Crime

He killed 2 people in 12 hours on Valentine’s Day. Here’s how long he’ll be in prison

Hector Orozco Jr.is on trial for a double-murder trial

Hector Orozco Jr.'s trial has begun at Franklin County Superior Court. Orozco faces seven charges for a 2018 Valentine's Day crime spree leaving two dead.
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Hector Orozco Jr.'s trial has begun at Franklin County Superior Court. Orozco faces seven charges for a 2018 Valentine's Day crime spree leaving two dead.

Hector Orozco Jr. will likely spend the rest of his life in prison for the Valentine’s Day murder of his friend and an elderly Pasco woman.

The 43-year-old was ordered to serve 50 years for the beating and stabbing Bonnie Ross, 82, and Demetrius Graves, 39, in Pasco a year ago.

Orozco attacked the victims separately during a 12-hour crime spree just a day after he was released from jail.

Judge Bruce Spanner followed a sentencing recommendation of Prosecutor Shawn Sant and Orozco’s public defenders Friday during an emotional hearing in Franklin County Superior Court.

Orozco won’t be eligible for release until he is in his late 80s. His attorneys filed an appeal.

The victims’ relatives urged Spanner to disregard the recommendation and give the maximum sentence of 64 years, citing the suffering inflicted on their loved ones.

Ross’ sons and grandsons spoke about her generous spirit, how she faithfully sent birthday cards and her devotion to her Christian beliefs. She probably would have given Orozco her car, her son Anthony Ross told the court.

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Bonnie Ross, 82, was killed last Valentine’s Day in her Pasco home. Her son, Anthony, of Tacoma, said she was a generous and forgiving person. Courtesy Anthony Ross

Graves’ aunt remembered her brother’s son by video, saying his family expected him to move to Little Rock to take care of his dying father.

Spanner cited 10 aggravating factors in the crime, including the vulnerability of the victims and Orozco’s apparent lack of remorse.

He used Ross’ phone to call his own mother after he beat, stabbed and strangled the elderly woman at her home.

“It is apparent to me with all these aggravating factors and none mitigating that he should not see the light of day,” Spanner said, causing the Ross family to applaud..

However, he followed the recommended sentence.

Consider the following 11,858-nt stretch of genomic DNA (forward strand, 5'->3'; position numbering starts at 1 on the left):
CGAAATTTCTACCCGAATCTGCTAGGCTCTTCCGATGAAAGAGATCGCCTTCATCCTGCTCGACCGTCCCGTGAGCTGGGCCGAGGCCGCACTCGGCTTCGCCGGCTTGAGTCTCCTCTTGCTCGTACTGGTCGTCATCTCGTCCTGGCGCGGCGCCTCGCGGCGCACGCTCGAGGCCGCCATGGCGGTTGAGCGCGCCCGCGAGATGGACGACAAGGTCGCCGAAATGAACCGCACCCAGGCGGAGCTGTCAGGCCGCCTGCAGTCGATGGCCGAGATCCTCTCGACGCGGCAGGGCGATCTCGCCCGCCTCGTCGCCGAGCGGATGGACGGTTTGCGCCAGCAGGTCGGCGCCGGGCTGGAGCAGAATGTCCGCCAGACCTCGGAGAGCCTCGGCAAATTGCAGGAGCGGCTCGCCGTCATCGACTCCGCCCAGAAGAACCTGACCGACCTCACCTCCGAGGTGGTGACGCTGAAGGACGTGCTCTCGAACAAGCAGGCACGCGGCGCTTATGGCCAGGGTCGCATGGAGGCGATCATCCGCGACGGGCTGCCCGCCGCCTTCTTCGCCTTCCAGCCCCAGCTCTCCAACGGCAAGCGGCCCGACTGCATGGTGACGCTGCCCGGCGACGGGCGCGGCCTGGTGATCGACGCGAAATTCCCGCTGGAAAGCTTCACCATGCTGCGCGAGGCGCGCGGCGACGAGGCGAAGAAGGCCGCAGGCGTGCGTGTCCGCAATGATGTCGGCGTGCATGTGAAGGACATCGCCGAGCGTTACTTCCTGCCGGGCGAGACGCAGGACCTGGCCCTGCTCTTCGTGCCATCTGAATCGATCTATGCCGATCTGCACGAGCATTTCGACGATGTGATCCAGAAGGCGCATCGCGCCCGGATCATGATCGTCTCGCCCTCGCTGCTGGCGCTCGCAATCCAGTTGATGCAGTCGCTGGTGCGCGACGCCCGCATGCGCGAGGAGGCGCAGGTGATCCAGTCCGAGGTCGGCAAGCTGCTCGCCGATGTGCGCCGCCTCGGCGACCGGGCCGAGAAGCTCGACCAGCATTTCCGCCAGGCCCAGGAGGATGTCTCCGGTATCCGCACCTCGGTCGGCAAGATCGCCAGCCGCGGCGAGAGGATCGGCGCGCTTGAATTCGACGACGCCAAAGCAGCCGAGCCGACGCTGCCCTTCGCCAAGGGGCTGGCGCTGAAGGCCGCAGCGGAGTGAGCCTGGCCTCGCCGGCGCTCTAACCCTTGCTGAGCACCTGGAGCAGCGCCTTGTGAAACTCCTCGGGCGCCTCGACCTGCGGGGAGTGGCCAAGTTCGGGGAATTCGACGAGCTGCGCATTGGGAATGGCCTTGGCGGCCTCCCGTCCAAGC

The judge explained to the Ross family that he does not like to give life sentences because prisoners with no hope for release can be troublemaker behind bars.

Spanner said he wanted Orozco to have hope, even if it’s “false hope,” to encourage him to behave behind bars.

“Prisons are dangerous places. Prisons are much more difficult to manage with no hope,” Spanner said.

Orozco, wearing an orange prison uniform, was subdued during the sentencing and did not speak when given the chance.

He appeared to ignore a display board with photos of Bonnie Ross and her family, which was positioned in front of where he sat.

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Hector Orozco Jr. arrives for sentencing at Franklin County Superior Court on Friday. Orozco was sentenced to 50 years for double homicide. Noelle Haro-Gomez Tri-City Herald

6 crimes in 12 hours

Orozco was convicted by a Franklin County jury in January of six of seven charges for the 12-hour crime spree that left Ross and Graves dead and others injured.

The jury of four men and eight women found Orozco guilty of first-degree murder for Ross, second-degree murder for Graves; unlawful imprisonment and fourth-degree assault for Anthony Nugent and Mary Gibson and driving with a suspended license.

He was acquitted on the attempted first-degree murder for Shegow Gagow, who testified about the attack on Graves near downtown Pasco.

The 50-year sentence includes 123 months for the murder of Demetrius Graves, 477 months for the murder of Bonnie Ross.

The sentences will run back to back for a total of 600 months or 50 years.

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Wendy Culverwell writes about local government and politics, focusing on how those decisions affect your life. She also covers key business and economic development changes that shape our community. Her restaurant column and health inspection reports are reader favorites. She’s been a news reporter in Washington and Oregon for 25 years.

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